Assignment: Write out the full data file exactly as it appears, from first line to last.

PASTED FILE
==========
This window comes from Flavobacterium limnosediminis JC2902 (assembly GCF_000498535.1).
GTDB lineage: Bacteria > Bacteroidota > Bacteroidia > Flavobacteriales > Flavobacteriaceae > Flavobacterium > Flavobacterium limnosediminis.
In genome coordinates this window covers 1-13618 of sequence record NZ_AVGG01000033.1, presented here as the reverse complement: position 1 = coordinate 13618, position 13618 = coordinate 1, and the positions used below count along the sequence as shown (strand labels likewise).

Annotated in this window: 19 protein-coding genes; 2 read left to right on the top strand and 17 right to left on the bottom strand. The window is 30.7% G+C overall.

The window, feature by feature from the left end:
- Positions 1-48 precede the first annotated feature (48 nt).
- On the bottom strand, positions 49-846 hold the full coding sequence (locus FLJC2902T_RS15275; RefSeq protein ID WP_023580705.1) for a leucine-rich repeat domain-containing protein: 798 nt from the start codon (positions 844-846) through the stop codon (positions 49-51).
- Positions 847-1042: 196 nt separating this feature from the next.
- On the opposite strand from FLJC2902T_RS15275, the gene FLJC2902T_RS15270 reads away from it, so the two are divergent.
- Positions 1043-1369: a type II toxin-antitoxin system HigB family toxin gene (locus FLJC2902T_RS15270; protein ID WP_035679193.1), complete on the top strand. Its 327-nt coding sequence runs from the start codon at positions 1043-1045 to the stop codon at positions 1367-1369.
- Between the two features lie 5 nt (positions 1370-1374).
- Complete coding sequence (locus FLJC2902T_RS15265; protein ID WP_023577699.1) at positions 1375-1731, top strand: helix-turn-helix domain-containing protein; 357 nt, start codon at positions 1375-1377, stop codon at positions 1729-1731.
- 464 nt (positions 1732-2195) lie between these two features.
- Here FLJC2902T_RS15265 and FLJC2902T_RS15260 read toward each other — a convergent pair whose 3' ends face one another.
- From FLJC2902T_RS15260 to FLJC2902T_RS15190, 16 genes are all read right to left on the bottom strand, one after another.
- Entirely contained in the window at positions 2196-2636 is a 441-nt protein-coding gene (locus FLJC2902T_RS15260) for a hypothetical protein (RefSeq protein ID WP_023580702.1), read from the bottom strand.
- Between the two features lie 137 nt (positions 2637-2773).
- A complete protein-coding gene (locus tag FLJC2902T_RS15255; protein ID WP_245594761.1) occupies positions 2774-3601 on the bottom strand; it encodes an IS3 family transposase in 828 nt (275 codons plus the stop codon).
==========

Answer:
This window comes from Flavobacterium limnosediminis JC2902 (assembly GCF_000498535.1).
GTDB lineage: Bacteria > Bacteroidota > Bacteroidia > Flavobacteriales > Flavobacteriaceae > Flavobacterium > Flavobacterium limnosediminis.
In genome coordinates this window covers 1-13618 of sequence record NZ_AVGG01000033.1, presented here as the reverse complement: position 1 = coordinate 13618, position 13618 = coordinate 1, and the positions used below count along the sequence as shown (strand labels likewise).

Annotated in this window: 19 protein-coding genes; 2 read left to right on the top strand and 17 right to left on the bottom strand. The window is 30.7% G+C overall.

The window, feature by feature from the left end:
- Positions 1-48 precede the first annotated feature (48 nt).
- On the bottom strand, positions 49-846 hold the full coding sequence (locus FLJC2902T_RS15275; RefSeq protein ID WP_023580705.1) for a leucine-rich repeat domain-containing protein: 798 nt from the start codon (positions 844-846) through the stop codon (positions 49-51).
- Positions 847-1042: 196 nt separating this feature from the next.
- On the opposite strand from FLJC2902T_RS15275, the gene FLJC2902T_RS15270 reads away from it, so the two are divergent.
- Positions 1043-1369: a type II toxin-antitoxin system HigB family toxin gene (locus FLJC2902T_RS15270; protein ID WP_035679193.1), complete on the top strand. Its 327-nt coding sequence runs from the start codon at positions 1043-1045 to the stop codon at positions 1367-1369.
- Between the two features lie 5 nt (positions 1370-1374).
- Complete coding sequence (locus FLJC2902T_RS15265; protein ID WP_023577699.1) at positions 1375-1731, top strand: helix-turn-helix domain-containing protein; 357 nt, start codon at positions 1375-1377, stop codon at positions 1729-1731.
- 464 nt (positions 1732-2195) lie between these two features.
- Here FLJC2902T_RS15265 and FLJC2902T_RS15260 read toward each other — a convergent pair whose 3' ends face one another.
- From FLJC2902T_RS15260 to FLJC2902T_RS15190, 16 genes are all read right to left on the bottom strand, one after another.
- Entirely contained in the window at positions 2196-2636 is a 441-nt protein-coding gene (locus FLJC2902T_RS15260) for a hypothetical protein (RefSeq protein ID WP_023580702.1), read from the bottom strand.
- Between the two features lie 137 nt (positions 2637-2773).
- A complete protein-coding gene (locus tag FLJC2902T_RS15255; protein ID WP_245594761.1) occupies positions 2774-3601 on the bottom strand; it encodes an IS3 family transposase in 828 nt (275 codons plus the stop codon).